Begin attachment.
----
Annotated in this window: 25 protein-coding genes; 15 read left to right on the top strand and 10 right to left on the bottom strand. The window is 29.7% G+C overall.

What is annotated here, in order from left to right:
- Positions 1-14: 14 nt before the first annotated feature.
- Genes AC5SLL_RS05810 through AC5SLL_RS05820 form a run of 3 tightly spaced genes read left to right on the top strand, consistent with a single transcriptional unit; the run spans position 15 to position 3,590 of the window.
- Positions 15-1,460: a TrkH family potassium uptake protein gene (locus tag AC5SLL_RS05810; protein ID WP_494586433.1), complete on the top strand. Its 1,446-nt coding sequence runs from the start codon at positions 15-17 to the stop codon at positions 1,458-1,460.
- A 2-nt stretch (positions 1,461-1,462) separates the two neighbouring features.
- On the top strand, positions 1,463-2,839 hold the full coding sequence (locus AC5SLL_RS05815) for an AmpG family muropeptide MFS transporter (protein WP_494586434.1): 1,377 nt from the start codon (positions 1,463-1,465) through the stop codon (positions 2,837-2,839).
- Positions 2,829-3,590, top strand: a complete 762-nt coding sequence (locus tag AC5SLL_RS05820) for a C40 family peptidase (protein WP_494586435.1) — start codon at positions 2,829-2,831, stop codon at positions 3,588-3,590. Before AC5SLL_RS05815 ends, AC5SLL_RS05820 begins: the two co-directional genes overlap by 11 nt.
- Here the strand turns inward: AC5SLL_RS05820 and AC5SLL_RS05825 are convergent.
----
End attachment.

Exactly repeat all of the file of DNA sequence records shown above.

Annotated in this window: 25 protein-coding genes; 15 read left to right on the top strand and 10 right to left on the bottom strand. The window is 29.7% G+C overall.

What is annotated here, in order from left to right:
- Positions 1-14: 14 nt before the first annotated feature.
- Genes AC5SLL_RS05810 through AC5SLL_RS05820 form a run of 3 tightly spaced genes read left to right on the top strand, consistent with a single transcriptional unit; the run spans position 15 to position 3,590 of the window.
- Positions 15-1,460: a TrkH family potassium uptake protein gene (locus tag AC5SLL_RS05810; protein ID WP_494586433.1), complete on the top strand. Its 1,446-nt coding sequence runs from the start codon at positions 15-17 to the stop codon at positions 1,458-1,460.
- A 2-nt stretch (positions 1,461-1,462) separates the two neighbouring features.
- On the top strand, positions 1,463-2,839 hold the full coding sequence (locus AC5SLL_RS05815) for an AmpG family muropeptide MFS transporter (protein WP_494586434.1): 1,377 nt from the start codon (positions 1,463-1,465) through the stop codon (positions 2,837-2,839).
- Positions 2,829-3,590, top strand: a complete 762-nt coding sequence (locus tag AC5SLL_RS05820) for a C40 family peptidase (protein WP_494586435.1) — start codon at positions 2,829-2,831, stop codon at positions 3,588-3,590. Before AC5SLL_RS05815 ends, AC5SLL_RS05820 begins: the two co-directional genes overlap by 11 nt.
- Here the strand turns inward: AC5SLL_RS05820 and AC5SLL_RS05825 are convergent.